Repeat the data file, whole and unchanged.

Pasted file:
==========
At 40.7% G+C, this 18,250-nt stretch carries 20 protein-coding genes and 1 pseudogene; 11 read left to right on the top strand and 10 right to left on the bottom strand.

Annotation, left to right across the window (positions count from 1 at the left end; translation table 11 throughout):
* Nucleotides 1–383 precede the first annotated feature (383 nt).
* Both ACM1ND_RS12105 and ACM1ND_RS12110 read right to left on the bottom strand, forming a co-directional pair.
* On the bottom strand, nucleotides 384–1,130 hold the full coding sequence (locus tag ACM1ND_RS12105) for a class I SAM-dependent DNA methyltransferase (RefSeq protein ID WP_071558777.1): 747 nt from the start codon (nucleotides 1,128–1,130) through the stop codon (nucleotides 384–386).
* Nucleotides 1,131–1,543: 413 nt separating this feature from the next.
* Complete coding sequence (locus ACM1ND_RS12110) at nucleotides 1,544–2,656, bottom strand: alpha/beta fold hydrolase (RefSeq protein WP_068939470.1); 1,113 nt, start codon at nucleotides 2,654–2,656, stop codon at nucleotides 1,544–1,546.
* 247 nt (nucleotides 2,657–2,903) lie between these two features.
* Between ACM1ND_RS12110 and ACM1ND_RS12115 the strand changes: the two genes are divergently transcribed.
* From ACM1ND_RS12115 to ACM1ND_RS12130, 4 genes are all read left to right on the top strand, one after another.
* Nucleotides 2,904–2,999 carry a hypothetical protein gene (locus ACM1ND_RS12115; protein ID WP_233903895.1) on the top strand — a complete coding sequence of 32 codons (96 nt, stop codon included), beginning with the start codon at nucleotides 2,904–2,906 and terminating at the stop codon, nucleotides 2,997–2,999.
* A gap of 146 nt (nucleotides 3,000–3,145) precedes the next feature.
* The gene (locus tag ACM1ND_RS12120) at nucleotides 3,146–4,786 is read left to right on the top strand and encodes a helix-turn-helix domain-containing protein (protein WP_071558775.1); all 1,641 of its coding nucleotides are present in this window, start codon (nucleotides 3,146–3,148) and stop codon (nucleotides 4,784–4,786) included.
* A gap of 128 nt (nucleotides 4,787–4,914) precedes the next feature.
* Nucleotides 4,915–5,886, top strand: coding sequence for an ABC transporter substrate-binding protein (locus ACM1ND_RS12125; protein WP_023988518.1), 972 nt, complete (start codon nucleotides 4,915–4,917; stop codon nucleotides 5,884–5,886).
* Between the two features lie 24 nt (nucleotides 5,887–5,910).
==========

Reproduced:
At 40.7% G+C, this 18,250-nt stretch carries 20 protein-coding genes and 1 pseudogene; 11 read left to right on the top strand and 10 right to left on the bottom strand.

Annotation, left to right across the window (positions count from 1 at the left end; translation table 11 throughout):
* Nucleotides 1–383 precede the first annotated feature (383 nt).
* Both ACM1ND_RS12105 and ACM1ND_RS12110 read right to left on the bottom strand, forming a co-directional pair.
* On the bottom strand, nucleotides 384–1,130 hold the full coding sequence (locus tag ACM1ND_RS12105) for a class I SAM-dependent DNA methyltransferase (RefSeq protein ID WP_071558777.1): 747 nt from the start codon (nucleotides 1,128–1,130) through the stop codon (nucleotides 384–386).
* Nucleotides 1,131–1,543: 413 nt separating this feature from the next.
* Complete coding sequence (locus ACM1ND_RS12110) at nucleotides 1,544–2,656, bottom strand: alpha/beta fold hydrolase (RefSeq protein WP_068939470.1); 1,113 nt, start codon at nucleotides 2,654–2,656, stop codon at nucleotides 1,544–1,546.
* 247 nt (nucleotides 2,657–2,903) lie between these two features.
* Between ACM1ND_RS12110 and ACM1ND_RS12115 the strand changes: the two genes are divergently transcribed.
* From ACM1ND_RS12115 to ACM1ND_RS12130, 4 genes are all read left to right on the top strand, one after another.
* Nucleotides 2,904–2,999 carry a hypothetical protein gene (locus ACM1ND_RS12115; protein ID WP_233903895.1) on the top strand — a complete coding sequence of 32 codons (96 nt, stop codon included), beginning with the start codon at nucleotides 2,904–2,906 and terminating at the stop codon, nucleotides 2,997–2,999.
* A gap of 146 nt (nucleotides 3,000–3,145) precedes the next feature.
* The gene (locus tag ACM1ND_RS12120) at nucleotides 3,146–4,786 is read left to right on the top strand and encodes a helix-turn-helix domain-containing protein (protein WP_071558775.1); all 1,641 of its coding nucleotides are present in this window, start codon (nucleotides 3,146–3,148) and stop codon (nucleotides 4,784–4,786) included.
* A gap of 128 nt (nucleotides 4,787–4,914) precedes the next feature.
* Nucleotides 4,915–5,886, top strand: coding sequence for an ABC transporter substrate-binding protein (locus ACM1ND_RS12125; protein WP_023988518.1), 972 nt, complete (start codon nucleotides 4,915–4,917; stop codon nucleotides 5,884–5,886).
* Between the two features lie 24 nt (nucleotides 5,887–5,910).